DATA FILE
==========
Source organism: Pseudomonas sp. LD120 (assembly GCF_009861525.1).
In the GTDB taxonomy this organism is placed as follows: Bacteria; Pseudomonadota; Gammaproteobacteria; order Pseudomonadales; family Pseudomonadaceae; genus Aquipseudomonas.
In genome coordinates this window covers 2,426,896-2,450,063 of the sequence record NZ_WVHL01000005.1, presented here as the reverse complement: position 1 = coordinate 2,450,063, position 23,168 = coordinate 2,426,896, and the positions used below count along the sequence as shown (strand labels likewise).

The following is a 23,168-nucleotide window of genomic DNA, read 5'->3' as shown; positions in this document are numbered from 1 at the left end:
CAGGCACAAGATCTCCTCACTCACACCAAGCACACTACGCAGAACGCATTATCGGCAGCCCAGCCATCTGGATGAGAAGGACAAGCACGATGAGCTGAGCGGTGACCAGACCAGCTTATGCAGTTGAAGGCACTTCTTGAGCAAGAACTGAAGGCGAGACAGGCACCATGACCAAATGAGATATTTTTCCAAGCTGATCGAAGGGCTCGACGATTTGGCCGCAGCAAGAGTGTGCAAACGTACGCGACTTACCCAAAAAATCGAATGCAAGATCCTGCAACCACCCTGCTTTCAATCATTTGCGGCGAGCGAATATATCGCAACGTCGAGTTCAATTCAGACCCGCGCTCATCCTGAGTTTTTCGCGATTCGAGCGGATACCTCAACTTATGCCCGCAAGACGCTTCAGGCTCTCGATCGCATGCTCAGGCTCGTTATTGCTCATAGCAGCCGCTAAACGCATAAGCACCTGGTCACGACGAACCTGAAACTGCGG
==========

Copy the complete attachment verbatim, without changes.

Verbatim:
Source organism: Pseudomonas sp. LD120 (assembly GCF_009861525.1).
In the GTDB taxonomy this organism is placed as follows: Bacteria; Pseudomonadota; Gammaproteobacteria; order Pseudomonadales; family Pseudomonadaceae; genus Aquipseudomonas.
In genome coordinates this window covers 2,426,896-2,450,063 of the sequence record NZ_WVHL01000005.1, presented here as the reverse complement: position 1 = coordinate 2,450,063, position 23,168 = coordinate 2,426,896, and the positions used below count along the sequence as shown (strand labels likewise).

The following is a 23,168-nucleotide window of genomic DNA, read 5'->3' as shown; positions in this document are numbered from 1 at the left end:
CAGGCACAAGATCTCCTCACTCACACCAAGCACACTACGCAGAACGCATTATCGGCAGCCCAGCCATCTGGATGAGAAGGACAAGCACGATGAGCTGAGCGGTGACCAGACCAGCTTATGCAGTTGAAGGCACTTCTTGAGCAAGAACTGAAGGCGAGACAGGCACCATGACCAAATGAGATATTTTTCCAAGCTGATCGAAGGGCTCGACGATTTGGCCGCAGCAAGAGTGTGCAAACGTACGCGACTTACCCAAAAAATCGAATGCAAGATCCTGCAACCACCCTGCTTTCAATCATTTGCGGCGAGCGAATATATCGCAACGTCGAGTTCAATTCAGACCCGCGCTCATCCTGAGTTTTTCGCGATTCGAGCGGATACCTCAACTTATGCCCGCAAGACGCTTCAGGCTCTCGATCGCATGCTCAGGCTCGTTATTGCTCATAGCAGCCGCTAAACGCATAAGCACCTGGTCACGACGAACCTGAAACTGCGG